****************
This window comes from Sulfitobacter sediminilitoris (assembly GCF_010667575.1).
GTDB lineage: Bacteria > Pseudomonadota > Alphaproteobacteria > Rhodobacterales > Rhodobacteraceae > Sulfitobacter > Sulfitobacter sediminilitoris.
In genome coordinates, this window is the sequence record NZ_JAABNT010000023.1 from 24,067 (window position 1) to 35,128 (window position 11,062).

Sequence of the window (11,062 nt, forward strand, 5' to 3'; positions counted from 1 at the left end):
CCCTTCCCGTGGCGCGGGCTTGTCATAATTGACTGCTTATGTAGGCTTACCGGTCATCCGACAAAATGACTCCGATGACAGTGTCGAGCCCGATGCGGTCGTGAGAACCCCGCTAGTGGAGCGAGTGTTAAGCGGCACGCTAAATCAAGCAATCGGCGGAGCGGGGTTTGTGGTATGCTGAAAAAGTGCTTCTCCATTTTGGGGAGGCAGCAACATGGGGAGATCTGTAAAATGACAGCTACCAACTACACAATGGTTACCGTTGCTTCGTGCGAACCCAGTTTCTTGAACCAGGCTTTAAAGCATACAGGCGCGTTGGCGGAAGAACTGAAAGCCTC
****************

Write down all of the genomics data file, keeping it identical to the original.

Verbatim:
This window comes from Sulfitobacter sediminilitoris (assembly GCF_010667575.1).
GTDB lineage: Bacteria > Pseudomonadota > Alphaproteobacteria > Rhodobacterales > Rhodobacteraceae > Sulfitobacter > Sulfitobacter sediminilitoris.
In genome coordinates, this window is the sequence record NZ_JAABNT010000023.1 from 24,067 (window position 1) to 35,128 (window position 11,062).

Sequence of the window (11,062 nt, forward strand, 5' to 3'; positions counted from 1 at the left end):
CCCTTCCCGTGGCGCGGGCTTGTCATAATTGACTGCTTATGTAGGCTTACCGGTCATCCGACAAAATGACTCCGATGACAGTGTCGAGCCCGATGCGGTCGTGAGAACCCCGCTAGTGGAGCGAGTGTTAAGCGGCACGCTAAATCAAGCAATCGGCGGAGCGGGGTTTGTGGTATGCTGAAAAAGTGCTTCTCCATTTTGGGGAGGCAGCAACATGGGGAGATCTGTAAAATGACAGCTACCAACTACACAATGGTTACCGTTGCTTCGTGCGAACCCAGTTTCTTGAACCAGGCTTTAAAGCATACAGGCGCGTTGGCGGAAGAACTGAAAGCCTC